To combat these issues, Big Ear, Inc. developed The ONE® and they are custom-built Hearing Protection which:
- Are custom-fit to the individual’s ear for protection and comfort
- Acclimate musicians to the use of earplugs.
- Are designed to attenuate across all sound frequencies
- Have a dual filter system
- Are constructed with soft-fit material
- Come with three restriction orifices to gradually train the ear to the earplug, thus eliminating muffled sounds and distorted tones.
- Come with a removable pop-cord
The ONE® is the only product currently on the market designed to allow the musician to hear both themselves and others in a clear manner without limiting spatial awareness.
1.2.2 How The ONE® works?
The ONE® trains the ear to adapt to earplugs. The two-filter system consists of a nonlinear filter system and an interchangeable filter. The three interchangeable orifices allow the user to reduce the sound they hear. The filters are designed to adapt to the student’s practice and performance environment reducing noise levels by 9 dB, 15 dB, 20dB, and 25 dB.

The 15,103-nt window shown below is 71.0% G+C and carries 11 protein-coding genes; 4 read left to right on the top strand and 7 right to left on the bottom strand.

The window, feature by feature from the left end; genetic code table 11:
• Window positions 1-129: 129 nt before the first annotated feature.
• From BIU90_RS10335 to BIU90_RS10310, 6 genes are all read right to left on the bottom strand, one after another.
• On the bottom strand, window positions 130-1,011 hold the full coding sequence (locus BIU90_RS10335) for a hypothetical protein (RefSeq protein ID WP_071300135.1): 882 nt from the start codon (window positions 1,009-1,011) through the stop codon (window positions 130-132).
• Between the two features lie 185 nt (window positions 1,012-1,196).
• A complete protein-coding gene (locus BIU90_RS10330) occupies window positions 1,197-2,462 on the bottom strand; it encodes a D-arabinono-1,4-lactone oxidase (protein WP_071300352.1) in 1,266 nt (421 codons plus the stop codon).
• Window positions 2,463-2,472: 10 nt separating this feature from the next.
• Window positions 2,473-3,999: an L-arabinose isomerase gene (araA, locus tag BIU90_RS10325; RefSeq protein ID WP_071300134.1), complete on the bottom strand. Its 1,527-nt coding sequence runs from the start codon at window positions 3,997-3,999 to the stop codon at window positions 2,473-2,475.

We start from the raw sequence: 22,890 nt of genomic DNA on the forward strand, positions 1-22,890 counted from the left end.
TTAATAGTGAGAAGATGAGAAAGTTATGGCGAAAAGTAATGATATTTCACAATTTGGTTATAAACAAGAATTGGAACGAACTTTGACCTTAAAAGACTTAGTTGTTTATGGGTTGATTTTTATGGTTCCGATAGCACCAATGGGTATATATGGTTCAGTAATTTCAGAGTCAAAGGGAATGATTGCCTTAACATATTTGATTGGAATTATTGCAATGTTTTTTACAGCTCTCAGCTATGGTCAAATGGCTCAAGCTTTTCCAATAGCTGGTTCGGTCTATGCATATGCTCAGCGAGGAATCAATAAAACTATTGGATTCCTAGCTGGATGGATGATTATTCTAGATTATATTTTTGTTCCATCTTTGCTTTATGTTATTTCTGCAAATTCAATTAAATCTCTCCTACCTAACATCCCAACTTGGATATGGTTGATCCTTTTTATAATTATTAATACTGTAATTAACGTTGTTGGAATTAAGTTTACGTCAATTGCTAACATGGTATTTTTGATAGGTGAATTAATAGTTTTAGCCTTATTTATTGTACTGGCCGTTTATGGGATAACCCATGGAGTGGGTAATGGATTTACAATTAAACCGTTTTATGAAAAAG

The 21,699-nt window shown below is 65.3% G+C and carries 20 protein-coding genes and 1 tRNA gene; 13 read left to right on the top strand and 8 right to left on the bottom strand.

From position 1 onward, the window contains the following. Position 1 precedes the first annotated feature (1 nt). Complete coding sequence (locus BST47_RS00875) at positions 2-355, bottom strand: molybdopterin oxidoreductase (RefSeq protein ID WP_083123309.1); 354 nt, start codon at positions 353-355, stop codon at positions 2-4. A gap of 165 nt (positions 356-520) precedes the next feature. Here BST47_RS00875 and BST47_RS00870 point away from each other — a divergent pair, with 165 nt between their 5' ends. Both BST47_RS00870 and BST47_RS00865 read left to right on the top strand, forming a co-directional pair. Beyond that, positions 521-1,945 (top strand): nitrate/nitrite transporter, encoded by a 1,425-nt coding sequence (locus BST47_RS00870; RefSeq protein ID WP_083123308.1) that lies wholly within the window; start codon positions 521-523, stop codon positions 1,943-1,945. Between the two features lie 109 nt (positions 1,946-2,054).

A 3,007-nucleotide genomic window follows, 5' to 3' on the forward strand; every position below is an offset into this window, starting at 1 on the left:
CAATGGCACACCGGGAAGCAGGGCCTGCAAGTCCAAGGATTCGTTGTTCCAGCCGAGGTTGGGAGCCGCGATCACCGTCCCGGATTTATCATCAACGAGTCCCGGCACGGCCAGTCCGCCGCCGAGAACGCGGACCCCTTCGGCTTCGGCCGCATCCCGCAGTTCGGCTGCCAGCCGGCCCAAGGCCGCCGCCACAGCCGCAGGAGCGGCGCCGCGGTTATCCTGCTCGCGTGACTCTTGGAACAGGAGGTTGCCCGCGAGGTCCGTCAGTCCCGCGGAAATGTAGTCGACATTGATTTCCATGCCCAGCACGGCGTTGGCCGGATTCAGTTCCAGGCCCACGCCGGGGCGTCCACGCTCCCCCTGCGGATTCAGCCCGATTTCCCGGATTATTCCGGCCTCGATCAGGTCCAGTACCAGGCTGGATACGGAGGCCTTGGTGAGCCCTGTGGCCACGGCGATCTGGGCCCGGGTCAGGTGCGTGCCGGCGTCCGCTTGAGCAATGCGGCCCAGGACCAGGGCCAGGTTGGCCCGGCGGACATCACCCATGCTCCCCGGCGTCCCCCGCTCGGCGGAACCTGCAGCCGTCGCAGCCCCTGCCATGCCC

A removable pop cord can pop in and out while you’re training on the field. The noise reducing plugs give you a scalable solution to train your ears to a manageable decibel level until you graduate to the smooth continuation filter.
The ONE® has multiple mini-orifices that the user can gradually add to the non-linear filter. Each time a plug is inserted, the sound is reduced. This action trains the ear to earplugs, removing distortion and spacial awareness problems. By training the ear, the individual eliminates the traditional problems associated with generic, non-customized earplugs. Sounds, notes, and tones remain as clear as they were without the earplugs, but at a lower decibel level and without the risk of damage to the stereocilia.
1.2.3 Who uses The ONE®?
- University of South Carolina
- University of Delaware
- Newberry College
- Michigan State University
- Northern Illinois University
- University of Nebraska
- College Band Directors National Association
- Many, many others.
The benefits for musicians who wear earplugs span their entire lifetime.
Some of the rewards include: